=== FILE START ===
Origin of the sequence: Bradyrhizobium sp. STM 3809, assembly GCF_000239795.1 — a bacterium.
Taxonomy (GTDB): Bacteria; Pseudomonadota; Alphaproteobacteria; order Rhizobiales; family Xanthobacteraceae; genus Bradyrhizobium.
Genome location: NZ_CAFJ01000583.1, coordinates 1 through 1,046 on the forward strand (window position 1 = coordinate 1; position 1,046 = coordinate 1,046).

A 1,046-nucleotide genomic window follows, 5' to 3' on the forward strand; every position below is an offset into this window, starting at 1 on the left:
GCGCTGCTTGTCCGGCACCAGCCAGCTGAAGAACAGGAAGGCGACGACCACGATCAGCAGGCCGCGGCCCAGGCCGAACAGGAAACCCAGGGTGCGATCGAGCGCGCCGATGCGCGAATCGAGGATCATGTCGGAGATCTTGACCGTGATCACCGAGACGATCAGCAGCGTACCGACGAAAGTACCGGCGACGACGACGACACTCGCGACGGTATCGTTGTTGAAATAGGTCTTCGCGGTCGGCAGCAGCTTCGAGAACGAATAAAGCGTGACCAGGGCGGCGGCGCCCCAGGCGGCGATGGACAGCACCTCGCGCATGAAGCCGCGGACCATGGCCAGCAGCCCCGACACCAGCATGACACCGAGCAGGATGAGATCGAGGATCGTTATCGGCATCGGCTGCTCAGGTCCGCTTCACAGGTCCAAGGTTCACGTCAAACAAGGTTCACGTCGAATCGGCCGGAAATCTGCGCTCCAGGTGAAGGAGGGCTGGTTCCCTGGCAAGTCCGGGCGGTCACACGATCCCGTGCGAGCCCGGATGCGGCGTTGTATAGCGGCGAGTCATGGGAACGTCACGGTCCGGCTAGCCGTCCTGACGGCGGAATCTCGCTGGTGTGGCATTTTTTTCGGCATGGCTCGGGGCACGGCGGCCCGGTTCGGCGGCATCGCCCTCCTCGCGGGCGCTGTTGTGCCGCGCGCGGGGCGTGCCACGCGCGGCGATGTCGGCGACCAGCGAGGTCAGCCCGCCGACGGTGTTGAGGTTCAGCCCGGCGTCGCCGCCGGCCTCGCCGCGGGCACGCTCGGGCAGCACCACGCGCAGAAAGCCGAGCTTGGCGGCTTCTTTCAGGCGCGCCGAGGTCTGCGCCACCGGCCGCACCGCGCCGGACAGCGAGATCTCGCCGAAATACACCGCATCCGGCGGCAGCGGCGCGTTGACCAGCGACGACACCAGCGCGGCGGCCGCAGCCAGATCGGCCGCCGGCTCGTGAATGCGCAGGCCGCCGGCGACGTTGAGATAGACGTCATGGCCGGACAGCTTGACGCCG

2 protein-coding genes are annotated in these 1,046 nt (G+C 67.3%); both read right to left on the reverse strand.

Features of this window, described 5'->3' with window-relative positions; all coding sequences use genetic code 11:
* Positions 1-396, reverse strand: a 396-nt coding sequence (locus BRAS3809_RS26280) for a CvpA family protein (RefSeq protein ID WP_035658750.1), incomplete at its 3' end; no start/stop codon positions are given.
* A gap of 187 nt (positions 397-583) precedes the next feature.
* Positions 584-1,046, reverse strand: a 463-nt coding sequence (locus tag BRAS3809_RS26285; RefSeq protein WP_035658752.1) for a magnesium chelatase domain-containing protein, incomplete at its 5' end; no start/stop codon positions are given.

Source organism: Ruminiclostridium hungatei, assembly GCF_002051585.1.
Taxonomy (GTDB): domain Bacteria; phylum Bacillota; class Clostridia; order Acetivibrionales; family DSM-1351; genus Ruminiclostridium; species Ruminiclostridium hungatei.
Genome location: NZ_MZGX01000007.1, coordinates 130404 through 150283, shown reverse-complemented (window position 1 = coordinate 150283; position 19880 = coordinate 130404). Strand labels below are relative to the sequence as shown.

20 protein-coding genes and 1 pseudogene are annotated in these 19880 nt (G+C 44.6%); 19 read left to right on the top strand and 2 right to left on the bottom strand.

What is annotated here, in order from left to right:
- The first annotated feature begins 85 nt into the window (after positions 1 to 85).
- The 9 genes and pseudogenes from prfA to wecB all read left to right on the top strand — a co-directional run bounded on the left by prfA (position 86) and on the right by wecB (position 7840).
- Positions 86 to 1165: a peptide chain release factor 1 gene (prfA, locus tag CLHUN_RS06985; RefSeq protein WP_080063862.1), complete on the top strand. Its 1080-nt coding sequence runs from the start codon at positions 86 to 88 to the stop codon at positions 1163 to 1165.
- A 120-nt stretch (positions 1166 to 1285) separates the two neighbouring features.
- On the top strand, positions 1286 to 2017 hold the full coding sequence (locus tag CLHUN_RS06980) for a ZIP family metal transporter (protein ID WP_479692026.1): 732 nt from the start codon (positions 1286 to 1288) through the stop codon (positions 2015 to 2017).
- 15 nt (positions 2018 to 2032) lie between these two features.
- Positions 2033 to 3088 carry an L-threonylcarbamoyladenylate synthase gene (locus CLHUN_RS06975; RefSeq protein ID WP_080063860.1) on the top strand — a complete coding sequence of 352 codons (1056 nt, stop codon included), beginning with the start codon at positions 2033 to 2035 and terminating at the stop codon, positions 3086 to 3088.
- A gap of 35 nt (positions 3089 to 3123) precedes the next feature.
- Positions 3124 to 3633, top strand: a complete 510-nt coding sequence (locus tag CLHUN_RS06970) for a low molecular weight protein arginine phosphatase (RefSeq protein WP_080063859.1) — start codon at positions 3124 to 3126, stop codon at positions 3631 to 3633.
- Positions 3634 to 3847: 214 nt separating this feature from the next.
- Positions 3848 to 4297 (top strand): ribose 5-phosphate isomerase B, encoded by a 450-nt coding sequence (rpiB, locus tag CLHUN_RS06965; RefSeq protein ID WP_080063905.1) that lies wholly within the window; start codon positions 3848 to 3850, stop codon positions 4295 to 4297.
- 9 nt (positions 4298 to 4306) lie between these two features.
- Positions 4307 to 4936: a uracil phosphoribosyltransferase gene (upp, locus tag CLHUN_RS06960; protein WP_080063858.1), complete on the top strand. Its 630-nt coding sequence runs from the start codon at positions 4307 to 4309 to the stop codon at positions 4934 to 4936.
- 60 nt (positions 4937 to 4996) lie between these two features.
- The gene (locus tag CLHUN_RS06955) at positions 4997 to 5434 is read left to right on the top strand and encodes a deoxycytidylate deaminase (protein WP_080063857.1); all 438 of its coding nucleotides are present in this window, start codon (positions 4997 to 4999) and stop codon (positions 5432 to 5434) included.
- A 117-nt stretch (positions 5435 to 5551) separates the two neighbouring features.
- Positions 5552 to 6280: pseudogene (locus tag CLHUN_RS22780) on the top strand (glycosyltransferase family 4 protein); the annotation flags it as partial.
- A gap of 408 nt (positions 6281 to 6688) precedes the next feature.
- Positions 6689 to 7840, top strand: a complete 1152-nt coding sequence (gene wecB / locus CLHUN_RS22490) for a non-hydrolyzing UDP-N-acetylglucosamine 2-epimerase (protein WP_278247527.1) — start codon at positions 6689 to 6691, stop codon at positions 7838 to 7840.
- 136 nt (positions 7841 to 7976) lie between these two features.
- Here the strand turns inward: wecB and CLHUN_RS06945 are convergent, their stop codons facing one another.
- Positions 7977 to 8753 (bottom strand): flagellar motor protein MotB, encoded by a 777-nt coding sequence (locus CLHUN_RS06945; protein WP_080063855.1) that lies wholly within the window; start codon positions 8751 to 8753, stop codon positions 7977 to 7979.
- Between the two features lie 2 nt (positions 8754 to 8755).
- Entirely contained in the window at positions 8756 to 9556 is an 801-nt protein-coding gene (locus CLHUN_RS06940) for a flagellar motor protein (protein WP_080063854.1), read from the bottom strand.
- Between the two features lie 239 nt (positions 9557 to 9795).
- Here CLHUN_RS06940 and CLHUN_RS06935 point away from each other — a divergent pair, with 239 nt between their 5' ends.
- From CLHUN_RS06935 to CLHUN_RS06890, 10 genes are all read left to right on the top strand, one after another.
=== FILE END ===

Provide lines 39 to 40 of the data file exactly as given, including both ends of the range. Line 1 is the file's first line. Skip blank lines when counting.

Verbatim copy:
- Entirely contained in the window at positions 8756 to 9556 is an 801-nt protein-coding gene (locus CLHUN_RS06940) for a flagellar motor protein (protein WP_080063854.1), read from the bottom strand.
- Between the two features lie 239 nt (positions 9557 to 9795).